The Science behind Salamander Season

As spring approaches, we await sleeping salamanders to wake up, leave their burrows and march across forests (and sometimes roads) to vernal pools where the females will lay hundreds of eggs. (A vernal pool is like a wicked big puddle.)

Some years ago, author Jennifer Keats Curtis (JKC) accompanied (was dragged by) biologist J. Adam Frederick, Maryland Sea Grant, Assistant Director of Education at the Institute of Marine and Environmental Technology, to one of these temporary bodies of waters in the Catoctin Mountains. He convinced her that she liked amphibians; and, after seeing the beautiful navy blue spotted salamanders and the gooey globs of eggs they deposit, she agreed. Together, they wrote Salamander Season and the talented Shennen Bersani created wonderful illustrations of a girl and her scientist dad. The artwork accompanies real pictures of the salamanders. The book is an illustrated photographic journal.

And now, there is a fabulously interesting and educational primer to accompany the book. This tool, the brainchild of Adam and his team at Maryland Sea Grant, includes numerous resources as well as instructional strategies. While the co-authors note that they’d love everyone to read their book, the primer is usable on its own.

Salamander walks (sometimes called nights) take place all over. Check with local nature centers, local parks, or Audubon groups to find one near you. While you may not have spotted salamanders in your area, you surely have some kind of salamanders nearby!

To see the primer, click here, For more information about the book, Salamander Season, click here,

Thanks to Maryland’s Sea Grant for the use of this photo of a spotted salamander:

Year of the Toads?

By Jennifer Keats Curtis

Even after a book is published, the wondering does not stop.

A few years ago, my friend, J. Adam Frederick, and I wrote the book Salamander Season after he dragged me to a vernal pool to show me the light. Who knew amphibians could be so cool? Luckily for me, Adam is an environmental biologist and the Maryland Sea Grant, Assistant Director for Education at the Institute of Marine and Environmental Technology in Baltimore, Maryland. Not only is he happy to answer my questions, he always encourages them.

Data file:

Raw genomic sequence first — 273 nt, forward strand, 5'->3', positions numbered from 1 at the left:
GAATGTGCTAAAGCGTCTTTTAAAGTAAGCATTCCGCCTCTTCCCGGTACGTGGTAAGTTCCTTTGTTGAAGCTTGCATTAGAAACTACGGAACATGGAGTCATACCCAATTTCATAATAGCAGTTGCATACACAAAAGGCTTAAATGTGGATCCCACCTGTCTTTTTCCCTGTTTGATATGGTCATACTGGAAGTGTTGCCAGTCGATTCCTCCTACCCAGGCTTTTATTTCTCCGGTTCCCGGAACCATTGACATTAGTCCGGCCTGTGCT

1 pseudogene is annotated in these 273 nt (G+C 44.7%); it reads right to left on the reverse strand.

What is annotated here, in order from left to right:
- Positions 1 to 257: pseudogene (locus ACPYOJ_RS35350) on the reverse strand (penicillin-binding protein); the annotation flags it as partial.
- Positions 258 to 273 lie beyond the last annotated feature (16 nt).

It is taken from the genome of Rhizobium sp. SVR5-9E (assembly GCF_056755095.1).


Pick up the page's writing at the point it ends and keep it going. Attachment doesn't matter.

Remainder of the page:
That is how I knew I could ask him about all the toads that I’ve seen around my house lately. So, I plucked him out of my favorites and called him. (Our ongoing joke is that nobody asks more questions than me. Still, he picked up.) I’ve been in the same house for six years and I’ve seen toads, skinks, and even a couple of treefrogs. But this year, there have been way more toads than I’ve ever seen. During our research of Salamander Season, I remembered Adam mentioning the sensitivity of amphibians to the environment so I called to tell him I’d been wondering if this could be a good sign.

Fortunately, the answer is yes. Adam says amphibians are excellent indicators of what is happening in our environment and as we squeeze their space with development and the use of chemicals that impact water quality, their decline continues. (Plus, it’s been warm and rainy, which the toads also like.)

“I wonder” is often embedded in school lessons to recognize students’ connections and to encourage curiosity. Looks like you don’t have to be a school kid to appreciate the technique, especially if you have a scientist on speed dial.

If you are looking for amphibian-related curriculum or more information, here are a few links. If you know of others, please share in the comments below to help other educators, thanks.

National Science Teacher Association for grades K-4: Amphibian Curriculum

Want to read more? Check out this article about Carroll County (MD) students raising salamanders:

Eastern American Toad on JKC’s deck…one of many this summer.